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A cute Czech bank robbery in Switzerland

Chur, Switzerland

Lots of events around us are full of violence, existential threats, and hatred. On Thursday, Chur, a town in Southeastern Switzerland, had the opportunity to see the advantages of criminals imported from Czechia over those from the Middle East and other regions:

A Czech robbed a bank and ordered a beer (DE)

Bank robber owes me six francs (DE)
A 55-year-old Czech man came to the main hall of a Cantonese bank, Graubündner Kantonalbank, on the Poststrasse 2. He drew a starting pistol and shot in the air twice, carefully avoiding the people.

My compatriot ordered the bank clerk to pay a few dozens of thousands of francs (conveniently enough, one Swiss franc is very close to one U.S. dollar). Robbery succeeded! He had to spend a lot of energy to do this hard work. It was time to find some new nearby restaurant. He believed that Switzerland was a developed country where lots of restaurants may be found very close to each bank but he was partly mistaken.

So he walked a whopping 206 meters before he could finally find a place that serves food, Ela Coffee & Cocktails, Reichsgasse 57, to get his well-deserved food. The manager of that business, Ms Eliane Steingruber (31), pointed out that he was a really calm, truly magnificent Gentleman. This is the kind of a consumer that I want here 24 hours a day.

He ordered a steak, he had clearly a řízek like this in mind. But Steingruber kindly pointed out that her restaurant is one of those that want to turn humans into herbivores. The closest thing to a steak that she could offer were croissants and pies. The Czech man had to make a hard decision: he wants to eat nicely, he deserves a steak, so should he eat things like a kid? The answer was clearly No. He asked for a beer. Thankfully, enough, Ela Coffee & Cocktails does sell beer (although Beer isn't included in the name of the business).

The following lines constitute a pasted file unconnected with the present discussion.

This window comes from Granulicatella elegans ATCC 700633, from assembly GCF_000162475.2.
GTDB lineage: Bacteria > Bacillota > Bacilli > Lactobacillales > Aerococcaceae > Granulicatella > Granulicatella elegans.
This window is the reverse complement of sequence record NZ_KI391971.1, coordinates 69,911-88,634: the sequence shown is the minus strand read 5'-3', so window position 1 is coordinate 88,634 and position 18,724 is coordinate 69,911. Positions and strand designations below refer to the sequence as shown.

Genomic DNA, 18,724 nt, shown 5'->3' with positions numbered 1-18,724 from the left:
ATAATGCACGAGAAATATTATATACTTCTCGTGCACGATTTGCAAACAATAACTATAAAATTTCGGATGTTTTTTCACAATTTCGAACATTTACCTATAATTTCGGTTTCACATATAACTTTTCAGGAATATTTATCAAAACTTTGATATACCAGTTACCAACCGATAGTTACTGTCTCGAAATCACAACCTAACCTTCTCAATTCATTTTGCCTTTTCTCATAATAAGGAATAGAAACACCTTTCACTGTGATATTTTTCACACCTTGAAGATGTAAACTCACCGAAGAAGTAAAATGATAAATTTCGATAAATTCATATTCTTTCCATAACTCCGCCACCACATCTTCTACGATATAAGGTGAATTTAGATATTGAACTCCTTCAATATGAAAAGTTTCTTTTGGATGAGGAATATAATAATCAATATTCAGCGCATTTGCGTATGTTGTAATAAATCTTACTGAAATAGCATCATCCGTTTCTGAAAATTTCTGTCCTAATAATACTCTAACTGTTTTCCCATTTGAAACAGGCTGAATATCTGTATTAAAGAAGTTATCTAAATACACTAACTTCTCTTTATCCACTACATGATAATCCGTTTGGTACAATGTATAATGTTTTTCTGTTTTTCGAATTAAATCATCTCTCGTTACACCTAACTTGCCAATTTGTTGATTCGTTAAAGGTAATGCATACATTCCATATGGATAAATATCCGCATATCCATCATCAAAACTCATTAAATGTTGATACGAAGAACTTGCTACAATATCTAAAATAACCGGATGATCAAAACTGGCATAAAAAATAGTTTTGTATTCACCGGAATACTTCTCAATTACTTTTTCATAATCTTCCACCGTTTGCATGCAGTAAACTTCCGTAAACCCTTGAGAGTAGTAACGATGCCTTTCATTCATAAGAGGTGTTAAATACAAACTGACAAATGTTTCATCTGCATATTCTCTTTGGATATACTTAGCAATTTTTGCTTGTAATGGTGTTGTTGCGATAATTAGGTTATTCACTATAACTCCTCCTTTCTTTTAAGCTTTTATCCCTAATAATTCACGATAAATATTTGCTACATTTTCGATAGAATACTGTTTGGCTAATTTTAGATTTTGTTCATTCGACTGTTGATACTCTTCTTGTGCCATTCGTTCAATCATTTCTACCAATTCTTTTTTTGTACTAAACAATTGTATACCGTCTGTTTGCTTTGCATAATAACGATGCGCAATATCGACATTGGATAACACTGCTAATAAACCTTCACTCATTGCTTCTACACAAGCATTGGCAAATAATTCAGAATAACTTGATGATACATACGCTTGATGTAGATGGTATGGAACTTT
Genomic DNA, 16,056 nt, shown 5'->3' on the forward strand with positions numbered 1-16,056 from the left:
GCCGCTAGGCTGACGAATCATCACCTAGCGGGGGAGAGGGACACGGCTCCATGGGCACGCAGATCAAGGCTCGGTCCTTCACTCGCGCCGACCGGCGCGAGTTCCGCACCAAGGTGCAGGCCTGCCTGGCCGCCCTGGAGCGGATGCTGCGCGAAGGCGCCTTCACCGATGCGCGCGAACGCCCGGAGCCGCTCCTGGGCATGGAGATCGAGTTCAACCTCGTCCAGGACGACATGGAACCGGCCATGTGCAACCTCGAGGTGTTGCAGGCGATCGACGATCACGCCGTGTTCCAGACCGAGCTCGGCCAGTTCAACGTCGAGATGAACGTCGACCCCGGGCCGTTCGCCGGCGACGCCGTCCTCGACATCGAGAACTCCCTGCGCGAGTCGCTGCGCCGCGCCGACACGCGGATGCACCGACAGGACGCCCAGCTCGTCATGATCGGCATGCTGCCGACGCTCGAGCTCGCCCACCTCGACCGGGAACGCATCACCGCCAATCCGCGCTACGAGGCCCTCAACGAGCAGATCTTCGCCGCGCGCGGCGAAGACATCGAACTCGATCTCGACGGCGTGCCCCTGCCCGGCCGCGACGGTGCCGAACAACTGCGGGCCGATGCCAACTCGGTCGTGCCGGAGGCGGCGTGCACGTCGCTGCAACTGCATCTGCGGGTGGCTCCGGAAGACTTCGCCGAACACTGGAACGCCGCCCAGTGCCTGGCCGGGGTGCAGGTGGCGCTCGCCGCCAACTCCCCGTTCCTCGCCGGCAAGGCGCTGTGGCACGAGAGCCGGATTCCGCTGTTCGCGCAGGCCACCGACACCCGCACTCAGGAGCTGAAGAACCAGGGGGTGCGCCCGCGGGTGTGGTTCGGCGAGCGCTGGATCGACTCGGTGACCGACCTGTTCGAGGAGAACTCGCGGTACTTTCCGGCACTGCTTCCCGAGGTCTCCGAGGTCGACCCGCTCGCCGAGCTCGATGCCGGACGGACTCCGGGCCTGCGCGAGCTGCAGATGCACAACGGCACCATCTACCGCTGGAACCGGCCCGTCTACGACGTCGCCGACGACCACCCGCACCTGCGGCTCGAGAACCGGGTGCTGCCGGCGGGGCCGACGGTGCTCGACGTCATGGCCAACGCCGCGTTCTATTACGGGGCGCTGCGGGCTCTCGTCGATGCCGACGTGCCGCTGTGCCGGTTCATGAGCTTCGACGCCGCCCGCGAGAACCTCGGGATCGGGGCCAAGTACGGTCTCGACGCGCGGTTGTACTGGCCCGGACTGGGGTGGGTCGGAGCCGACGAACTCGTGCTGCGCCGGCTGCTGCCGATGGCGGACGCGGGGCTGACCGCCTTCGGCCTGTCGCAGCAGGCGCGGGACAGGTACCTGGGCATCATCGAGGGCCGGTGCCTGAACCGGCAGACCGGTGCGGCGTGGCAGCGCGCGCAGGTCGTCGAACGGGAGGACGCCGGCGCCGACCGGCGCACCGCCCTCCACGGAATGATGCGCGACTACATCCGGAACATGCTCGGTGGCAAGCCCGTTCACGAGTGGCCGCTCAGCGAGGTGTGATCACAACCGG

At least, he could drink some liquid bread, as we call it here. But even that had limitations. Suddenly a gang of bureaucrats dressed as a riot police (see above) invaded the cake shop – as if they were preventing a new 9/11. And they took him away, asserting that he violated some regulations while earning his money. Ms Steingruber boldly claims that the Czech Gentleman owes her six francs. I have doubts about that. Was he allowed to finish his beer? And can something like beer cost 6 francs at all? He could get a pint starting from 1 franc in Pilsner restaurants. (Most Czech commenters primarily analyze the value-added tax on beer: now we have several brackets for it, depending on where and how you sell and drink the beer LOL.) If a restaurant manager cannot protect her consumers from some aggressive guests who don't even order anything, she shouldn't expect him to pay.

Steingruber posted a highly informative banner on her business saying: "You don't need to rob a bank to order a beer here." At least morally, the man deserves to possess a part of the intellectual property that was needed to create this advertisement. When she earns some extra tens of thousands of francs because of this publicity, she should get the Czech man from the prison (I hope that they are giving him the Viennese steaks at least in that prison) and give him the bank money back – I guess that they stole the money that he earned in the bank from him.

Also, I encourage Ms Steingruber to write a Czech translation of the banner and prepare some traditional Czech Viennese steaks for new Czech Gastarbeiter (and thousands of TRF readers) who will come to her business. A Viennese steak is also a pie – one which was processed through a pig.

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